Some writers state something like, it’s okay to share this, just don’t remove any of my copyright or personal contact information. Whatever the reason, this is their choice, and there is nothing wrong with it. But there is no law that says any written piece is public domain and it’s okay to grab it, strip it, add a Bible verse or inspirational quotation and call it “doing God’s work” or “helping others,” no matter how great the cause. Before you post someone else’s material, put it in a newsletter, or reprint it somewhere else, contact the writer and ask if it is okay to do so and what information that particular writer wants included with it.
When you come across something that inspires you or encourages you, encourage the author by sending even one line of thanks for time and effort invested in creating the piece. Every writer I know puts his or her heart into articles or personal experience stories. Every time you steal a piece of their work, you steal a part of their heart also.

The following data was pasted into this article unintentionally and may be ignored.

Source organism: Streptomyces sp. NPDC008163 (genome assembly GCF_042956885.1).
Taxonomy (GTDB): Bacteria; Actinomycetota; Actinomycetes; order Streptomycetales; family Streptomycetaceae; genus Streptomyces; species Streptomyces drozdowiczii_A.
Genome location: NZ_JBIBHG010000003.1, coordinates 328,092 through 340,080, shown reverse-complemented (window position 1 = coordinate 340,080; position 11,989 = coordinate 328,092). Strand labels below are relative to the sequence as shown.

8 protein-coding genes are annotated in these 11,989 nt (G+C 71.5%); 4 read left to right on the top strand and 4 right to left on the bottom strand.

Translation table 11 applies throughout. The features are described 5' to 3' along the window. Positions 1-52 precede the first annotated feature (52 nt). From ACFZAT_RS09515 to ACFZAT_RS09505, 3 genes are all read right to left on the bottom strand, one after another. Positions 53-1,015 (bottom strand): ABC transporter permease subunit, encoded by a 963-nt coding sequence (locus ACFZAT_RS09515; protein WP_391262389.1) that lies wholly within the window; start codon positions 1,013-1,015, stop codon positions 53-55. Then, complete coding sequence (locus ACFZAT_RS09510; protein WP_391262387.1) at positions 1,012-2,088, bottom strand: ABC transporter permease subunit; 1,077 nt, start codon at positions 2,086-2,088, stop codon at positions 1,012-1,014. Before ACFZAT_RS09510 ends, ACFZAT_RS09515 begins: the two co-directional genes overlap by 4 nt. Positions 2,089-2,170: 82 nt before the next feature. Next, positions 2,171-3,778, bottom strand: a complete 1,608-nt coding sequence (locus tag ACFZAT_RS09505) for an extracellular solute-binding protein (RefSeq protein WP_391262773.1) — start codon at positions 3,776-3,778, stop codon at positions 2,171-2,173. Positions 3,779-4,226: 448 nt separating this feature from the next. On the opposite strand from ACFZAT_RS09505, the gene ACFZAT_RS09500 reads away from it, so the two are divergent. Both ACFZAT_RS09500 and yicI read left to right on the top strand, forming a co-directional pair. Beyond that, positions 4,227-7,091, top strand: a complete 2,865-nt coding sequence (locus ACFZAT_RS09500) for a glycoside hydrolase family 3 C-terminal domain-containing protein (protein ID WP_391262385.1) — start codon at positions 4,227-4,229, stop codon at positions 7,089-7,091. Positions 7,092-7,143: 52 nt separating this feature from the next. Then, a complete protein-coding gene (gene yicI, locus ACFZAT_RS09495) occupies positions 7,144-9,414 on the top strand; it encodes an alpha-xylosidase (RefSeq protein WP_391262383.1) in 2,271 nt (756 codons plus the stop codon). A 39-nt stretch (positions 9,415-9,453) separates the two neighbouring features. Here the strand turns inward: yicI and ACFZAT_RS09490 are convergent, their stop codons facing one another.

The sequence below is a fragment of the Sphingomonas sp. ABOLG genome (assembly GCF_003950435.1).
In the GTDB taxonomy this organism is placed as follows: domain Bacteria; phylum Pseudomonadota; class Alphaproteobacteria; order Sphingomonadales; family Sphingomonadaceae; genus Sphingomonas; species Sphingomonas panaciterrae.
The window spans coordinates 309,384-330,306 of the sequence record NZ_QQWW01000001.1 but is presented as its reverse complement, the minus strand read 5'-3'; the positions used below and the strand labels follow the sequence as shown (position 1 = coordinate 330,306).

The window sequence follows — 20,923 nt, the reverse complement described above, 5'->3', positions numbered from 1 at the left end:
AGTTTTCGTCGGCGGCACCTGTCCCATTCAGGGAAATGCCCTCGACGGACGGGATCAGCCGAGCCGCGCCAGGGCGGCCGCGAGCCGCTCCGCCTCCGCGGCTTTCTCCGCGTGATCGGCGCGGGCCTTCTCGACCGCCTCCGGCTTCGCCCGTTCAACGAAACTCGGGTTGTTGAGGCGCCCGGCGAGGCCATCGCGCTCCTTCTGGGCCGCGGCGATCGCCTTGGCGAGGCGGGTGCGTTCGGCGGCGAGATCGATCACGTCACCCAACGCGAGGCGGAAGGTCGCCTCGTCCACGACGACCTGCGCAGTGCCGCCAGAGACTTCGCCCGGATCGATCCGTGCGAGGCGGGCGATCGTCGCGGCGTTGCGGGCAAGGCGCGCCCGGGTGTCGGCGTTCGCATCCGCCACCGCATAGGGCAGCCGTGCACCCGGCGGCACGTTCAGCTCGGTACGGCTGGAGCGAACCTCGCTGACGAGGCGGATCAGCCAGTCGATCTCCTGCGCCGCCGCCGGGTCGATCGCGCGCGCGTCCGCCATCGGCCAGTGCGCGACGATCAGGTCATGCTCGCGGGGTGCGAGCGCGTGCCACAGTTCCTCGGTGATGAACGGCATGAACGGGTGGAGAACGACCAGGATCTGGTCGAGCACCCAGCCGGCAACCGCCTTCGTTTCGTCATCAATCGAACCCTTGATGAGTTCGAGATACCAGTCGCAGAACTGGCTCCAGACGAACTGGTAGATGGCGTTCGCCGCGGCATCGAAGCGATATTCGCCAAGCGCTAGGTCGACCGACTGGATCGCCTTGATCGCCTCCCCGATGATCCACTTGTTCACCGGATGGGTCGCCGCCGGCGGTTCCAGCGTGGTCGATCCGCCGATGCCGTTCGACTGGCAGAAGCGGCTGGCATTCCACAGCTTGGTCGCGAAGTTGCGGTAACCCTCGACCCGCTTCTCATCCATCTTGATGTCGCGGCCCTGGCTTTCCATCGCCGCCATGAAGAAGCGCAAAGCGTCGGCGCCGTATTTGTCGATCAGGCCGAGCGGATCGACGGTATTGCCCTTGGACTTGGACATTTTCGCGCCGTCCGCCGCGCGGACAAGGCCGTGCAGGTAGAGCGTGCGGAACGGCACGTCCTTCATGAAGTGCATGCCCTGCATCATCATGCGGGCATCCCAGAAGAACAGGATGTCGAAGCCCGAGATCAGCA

Do you want to share the story with a friend? Blogs and many web sites have a means to recommend a story to your friend. On blogger.com it’s an envelope icon next to “comments” after each story. A link – not the story – would be e-mailed to your friend.
Anyone appropriating stories already knows how to copy and paste. But instead of the story, email the web address to your friends or to your forum. For example, http://www.mercyandpercy.com is where this story will be posted. Eventually it will be archived under July 20, 2005.
There are numerous family-friendly web sites and many good writers on the Internet. Not all of the authors have a web or blog site, but a variety of good writing can be found on Christian sites such as http://www.crossmap.com – just click on “columns.” There you will find articles by Moe Pujol, Joseph Perrello, Ed Price, Jimmy Cochran, Paul Dawn, Vicki Gaines, Donna Shepherd, and others.
I hope you will visit Mercy And Percy, be encouraged by the writing, and recommend it to your friends. My desire is to please and honor God, as well as to encourage, inspire and share lessons learned through personal experience.
© 2005 Janice Price